Jeff Siegel's Santa Anita Analysis (Fri., Jan. 10, 2014)

The Friday program begins with a five-runner field that doesn’t offer much in the way of value. #1 She’s a Go Girl represents inside speed and is in good form, so she’s the one to beat. #3 Coco de Carchy plummets in class and has figures that make her a major player. We’ll use both in our rolling exotics.

The second race has only six starters but a case can be made for virtually every one of them. #6 Pressure Time is a second-time starter from the Mullins barn and is likely much better than his sixth place debut performances gives him credit for. The Freespool gelding continues to train well, lands the comfortable outside post, and switches to the main track. We’ll see what he can do under these conditions. #1 Odin has shown enough in the morning to indicate he has enough ability to act with these, while #4 Astascaderan has put together a strong work tab at Hollywood Park and seems plenty fit. These are the three we’ll be using in our rolling exotics but you may not be safe unless you buy the race.

The Pick-6 begins with the third race, a claiming turf miler for 3-year-old fillies. #5 Stole a Kiss takes blinkers off (again) and drops into a realistic spot after being overmatched in a pair of recent stakes events. Talamo stays aboard and should have this Puype-trained filly doing her best in the final furlong. #4 Water Issues has improving numbers and ran well two-turning on turf across town. She’s the likely choice and one to beat.

We’ll double the fourth race, a mid-grade claiming sprint that is restricted to non-winners of three. #6 Whipstock moves up from the $8,000 ranks but has been facing open company, so this class hike is a mirage. The Bonde-trained gelding has numbers that make him a solid fit and Stra gets along just fine with him. With a prior win over this track, the veteran Mineshaft gelding should be hard to beat. We’ll also use #4 Judge Carr, a Hess re-claim and another with good form over this conventional dirt surface. A repeat of his race – a nice win against a slightly lesser field – makes him the one to fear most.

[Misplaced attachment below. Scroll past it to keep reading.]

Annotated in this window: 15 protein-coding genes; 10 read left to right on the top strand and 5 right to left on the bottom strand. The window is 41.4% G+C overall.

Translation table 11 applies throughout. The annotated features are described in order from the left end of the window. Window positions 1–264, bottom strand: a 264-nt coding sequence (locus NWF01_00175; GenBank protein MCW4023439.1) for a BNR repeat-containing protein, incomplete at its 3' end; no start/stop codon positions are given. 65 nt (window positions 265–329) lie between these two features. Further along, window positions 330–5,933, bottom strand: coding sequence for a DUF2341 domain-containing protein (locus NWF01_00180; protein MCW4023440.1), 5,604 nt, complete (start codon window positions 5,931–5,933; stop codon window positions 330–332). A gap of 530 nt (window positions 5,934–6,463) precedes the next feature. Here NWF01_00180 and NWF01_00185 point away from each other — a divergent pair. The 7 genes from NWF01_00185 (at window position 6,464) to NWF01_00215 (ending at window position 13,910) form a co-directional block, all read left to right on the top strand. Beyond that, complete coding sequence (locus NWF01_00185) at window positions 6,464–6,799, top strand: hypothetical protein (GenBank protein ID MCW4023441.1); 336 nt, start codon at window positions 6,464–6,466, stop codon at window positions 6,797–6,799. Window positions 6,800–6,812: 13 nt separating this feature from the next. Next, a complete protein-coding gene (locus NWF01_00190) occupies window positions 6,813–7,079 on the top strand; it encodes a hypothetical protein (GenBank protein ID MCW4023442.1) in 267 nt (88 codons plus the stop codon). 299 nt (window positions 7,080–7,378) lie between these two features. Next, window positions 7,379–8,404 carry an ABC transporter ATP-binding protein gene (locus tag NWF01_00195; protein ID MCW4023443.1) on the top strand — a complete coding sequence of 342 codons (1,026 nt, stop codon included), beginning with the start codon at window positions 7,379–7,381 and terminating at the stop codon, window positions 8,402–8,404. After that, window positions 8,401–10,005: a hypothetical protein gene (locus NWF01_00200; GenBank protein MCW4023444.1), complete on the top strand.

The fifth race is a downhill turf dash that marks the return of #6 Jet Warrior, a debut winner last May at Hollywood Park for Hollendorfer. Whether or not he can duplicate that performance on grass remains to be seen, but he’s trained like he’s fit and ready and is a solid fit in the speed figure department. #1 Midnight Casanova is a route-to-sprint play for new trainer Chew after graduating at the bottom in November. He’s worked quite well since and probably has further improvement in him. We’ll prefer ‘Warrior on top but use both in our rolling exotics.

Low-level maiden claimers go long on the main track in the sixth race and there’s not much to trust. #8 Citron Kid tries conventional dirt for the first time while dropping to his lowest level and will beat this field if he can handle the switch in surface. He gets blinkers and Bejarano, so the ball’s in his court. #7 Boss of Me has some back figures that make him a factor, though he’s as one-paced as it gets.

The featured seventh race, a first-level allowance grassy affair for fillies and mares, appears to be made to order for #7 Level Headed. The Proctor-trained mare is kind of a grinder and should appreciate the 10-furlong trip, and with improving speed figures we’re expecting her to produce another forward move. #8 Scooter Bird comes from way out of it and is another that should enjoy the distance; the main concern with her is the lack of success (5 starts, one third) over this course.

The nightcap is an abbreviated maiden claiming sprint that features three main players. #4 Tim’s Go Girl has worked like she has some speed and goes for a clever outfit; we’ll be surprised if the daughter of Borrego isn’t a strong factor under P. Val. #2 Kahala chased tougher in her debut and has every right to improve off that race after showing a bit of spark in a recent workout. #6 Jogget is another class dropper with some early speed and should stick much better in this league.